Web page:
Communication Structure for an Organization

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Communication Structure for an Organization
Paul Cody
COM425: Communication in Organizations
Prof. Demetra Blacknell
September 10, 2012
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Human communication is the lifeblood of any organization. The interactive social process of communication is what enables organizational participants to elicit cooperation from others (Kreps, 2011). There are several different concepts that are important to an organizations communication structure. The concepts to be discussed in this paper are active listening, verbal and nonverbal communication, conflict resolution, leadership strategies, and relationship development. I feel these are some of the most important concepts in organizational communication.

Active listening is one of the key concepts to successful communication. Active listening is a person’s willingness and ability to hear and understand (Hoppe, 2006). Six skills make up active listening: paying attention, holding judgment, reflecting, clarifying, summarizing, and sharing. One important aspect of paying attention is being quiet. Many times we want to answer a question before it is done being asked. We have to put ourselves in the mind-set of wanting to listen and hear a point of view other than our own. Along those lines is the skill of holding judgment, or also know as, having an open mind. Good listeners with strong view need to hold criticism and judgment. Putting yourself in the other person’s shoes can help with this aspect as well as practicing patience.

Listening and then being able to recap what a person has said is reflecting. This is good for clearing up any misunderstanding of what was said prior to giving a response. Assuming that you understood exactly what a person has said can be as big mistake. When you paraphrase what someone has said to you it shows that you are actually listening and it gives them a chance to clear up any misunderstandings.

Identifying a persons’ emotion behind their message shows that you recognize feelings that are involved in their communications, which they may or may not be aware that they have. A Robert Frost quote says “Half the world is composed of people who have something to say and can’t, and the other half who have nothing to say and keep on saying it” (Rayuda, 2010). I believe this is something important to remember when reflecting during active listening. Being able to discern whether a person really has valid points or, if they are just talking to just hear themselves talk is a time saving skill to have.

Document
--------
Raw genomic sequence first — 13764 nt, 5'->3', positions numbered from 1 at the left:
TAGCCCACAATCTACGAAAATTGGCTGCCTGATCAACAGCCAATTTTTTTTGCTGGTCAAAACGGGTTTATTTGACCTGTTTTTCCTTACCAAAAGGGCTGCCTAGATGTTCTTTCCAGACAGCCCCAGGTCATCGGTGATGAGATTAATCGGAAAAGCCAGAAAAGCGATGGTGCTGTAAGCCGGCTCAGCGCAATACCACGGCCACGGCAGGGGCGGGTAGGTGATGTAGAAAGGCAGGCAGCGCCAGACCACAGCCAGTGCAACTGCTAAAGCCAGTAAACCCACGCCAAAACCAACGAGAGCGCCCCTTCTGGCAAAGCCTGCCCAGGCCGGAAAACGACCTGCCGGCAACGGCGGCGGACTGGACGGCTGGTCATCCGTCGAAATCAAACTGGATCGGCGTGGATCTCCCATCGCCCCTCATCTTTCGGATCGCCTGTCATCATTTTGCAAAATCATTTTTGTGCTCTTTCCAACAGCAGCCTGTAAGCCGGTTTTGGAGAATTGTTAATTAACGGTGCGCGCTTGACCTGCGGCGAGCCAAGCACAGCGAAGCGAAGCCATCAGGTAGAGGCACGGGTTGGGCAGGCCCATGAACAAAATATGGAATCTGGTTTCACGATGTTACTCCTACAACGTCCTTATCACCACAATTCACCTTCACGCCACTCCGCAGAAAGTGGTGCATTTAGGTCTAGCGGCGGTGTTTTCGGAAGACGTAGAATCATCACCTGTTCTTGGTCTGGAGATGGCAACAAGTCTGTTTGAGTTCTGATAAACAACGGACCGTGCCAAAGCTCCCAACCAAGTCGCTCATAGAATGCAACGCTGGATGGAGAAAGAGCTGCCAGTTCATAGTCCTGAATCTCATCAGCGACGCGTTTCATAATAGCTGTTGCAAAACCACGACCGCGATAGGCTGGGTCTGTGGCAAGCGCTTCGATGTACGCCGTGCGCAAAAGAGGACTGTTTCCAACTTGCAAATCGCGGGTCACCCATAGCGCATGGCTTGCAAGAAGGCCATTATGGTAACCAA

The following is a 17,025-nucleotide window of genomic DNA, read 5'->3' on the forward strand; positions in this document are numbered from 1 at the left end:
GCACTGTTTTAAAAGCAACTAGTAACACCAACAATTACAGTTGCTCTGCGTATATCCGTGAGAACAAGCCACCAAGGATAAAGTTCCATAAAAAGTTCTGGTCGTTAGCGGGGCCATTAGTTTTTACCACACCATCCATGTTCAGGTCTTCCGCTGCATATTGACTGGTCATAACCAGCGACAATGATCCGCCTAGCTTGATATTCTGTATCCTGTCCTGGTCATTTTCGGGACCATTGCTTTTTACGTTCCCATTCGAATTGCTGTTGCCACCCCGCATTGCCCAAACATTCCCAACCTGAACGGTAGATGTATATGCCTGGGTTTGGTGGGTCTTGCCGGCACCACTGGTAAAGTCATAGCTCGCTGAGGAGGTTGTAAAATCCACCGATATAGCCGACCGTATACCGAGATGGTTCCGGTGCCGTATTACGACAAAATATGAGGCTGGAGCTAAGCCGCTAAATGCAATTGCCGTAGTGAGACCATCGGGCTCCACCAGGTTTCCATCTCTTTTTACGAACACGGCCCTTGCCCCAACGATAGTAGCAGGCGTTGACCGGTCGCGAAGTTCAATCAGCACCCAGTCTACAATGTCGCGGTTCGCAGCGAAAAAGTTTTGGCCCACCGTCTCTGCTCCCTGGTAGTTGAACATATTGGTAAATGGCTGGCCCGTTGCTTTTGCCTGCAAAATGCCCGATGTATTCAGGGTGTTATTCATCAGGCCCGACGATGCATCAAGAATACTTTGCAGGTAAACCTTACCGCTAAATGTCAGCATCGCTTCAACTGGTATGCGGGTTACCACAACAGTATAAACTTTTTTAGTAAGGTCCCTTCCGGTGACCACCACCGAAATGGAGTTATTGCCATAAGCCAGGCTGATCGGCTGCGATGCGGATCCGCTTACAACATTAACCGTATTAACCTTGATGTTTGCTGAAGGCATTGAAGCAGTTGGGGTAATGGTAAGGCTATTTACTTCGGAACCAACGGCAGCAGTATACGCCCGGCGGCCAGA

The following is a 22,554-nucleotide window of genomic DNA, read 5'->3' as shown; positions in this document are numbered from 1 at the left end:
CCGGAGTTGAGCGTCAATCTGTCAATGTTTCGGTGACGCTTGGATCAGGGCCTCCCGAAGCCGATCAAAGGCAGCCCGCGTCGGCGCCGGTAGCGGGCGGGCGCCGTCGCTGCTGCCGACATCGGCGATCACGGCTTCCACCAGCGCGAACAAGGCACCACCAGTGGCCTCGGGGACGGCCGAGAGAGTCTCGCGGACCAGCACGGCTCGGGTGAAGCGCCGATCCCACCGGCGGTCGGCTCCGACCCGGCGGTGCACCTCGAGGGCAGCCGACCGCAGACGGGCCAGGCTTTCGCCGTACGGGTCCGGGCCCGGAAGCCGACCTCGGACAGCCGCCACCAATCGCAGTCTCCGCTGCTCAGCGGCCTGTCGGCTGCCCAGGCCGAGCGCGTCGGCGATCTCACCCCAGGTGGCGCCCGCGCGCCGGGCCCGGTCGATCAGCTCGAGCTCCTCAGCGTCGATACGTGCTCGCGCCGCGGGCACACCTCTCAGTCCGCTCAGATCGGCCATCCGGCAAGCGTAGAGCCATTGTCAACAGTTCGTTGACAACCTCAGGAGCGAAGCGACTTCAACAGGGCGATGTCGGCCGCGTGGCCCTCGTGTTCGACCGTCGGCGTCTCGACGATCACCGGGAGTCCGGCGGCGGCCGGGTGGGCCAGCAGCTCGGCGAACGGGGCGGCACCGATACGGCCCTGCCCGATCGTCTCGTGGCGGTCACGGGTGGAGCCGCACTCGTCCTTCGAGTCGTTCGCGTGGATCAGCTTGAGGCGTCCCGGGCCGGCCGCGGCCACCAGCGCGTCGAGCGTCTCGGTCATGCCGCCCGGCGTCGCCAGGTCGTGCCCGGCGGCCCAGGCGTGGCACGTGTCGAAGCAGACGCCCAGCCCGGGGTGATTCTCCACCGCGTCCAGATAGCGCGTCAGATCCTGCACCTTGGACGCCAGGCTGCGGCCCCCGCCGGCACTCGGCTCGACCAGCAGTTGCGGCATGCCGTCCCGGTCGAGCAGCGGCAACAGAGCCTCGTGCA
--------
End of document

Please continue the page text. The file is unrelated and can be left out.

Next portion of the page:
Clarifying is basically clearing up any issues or points that may be unclear or not detailed enough. Proper questions, such as open-ended, probing, and clarifying, are essential when getting clarification. Often times, even when we are practicing active listening, we are thinking about our own needs and planning what we want to say instead of focusing on what the person speaking is saying (Kreps, 2011, Ch. 4.3). Clarifying is a way of clearing up something we may have missed or misunderstood due to not paying full attention.

Restating themes and points presented by the person speaking is referred to as summarizing. A summary of what was said shows that we were listening and understood their point of view. A summary doesn’t mean that you are in agreement with their point of view, just merely an understanding. A problem solving dialog may begin from a summary due to additional questions that may arise.

The final skill is sharing. Now that you have listened and confirmed you understand the point of view presented, it is time to share your thoughts. It may be easier, when in a leadership role, to introduce your ideas and suggestions after you’ve understood someone else’s thought process. Sharing your thoughts and ideas opens a dialog and can lead to an understanding between the two parties. Verbal and nonverbal communication work together in organizational communication (Kreps, 2011, Ch. 2.3). Communication...
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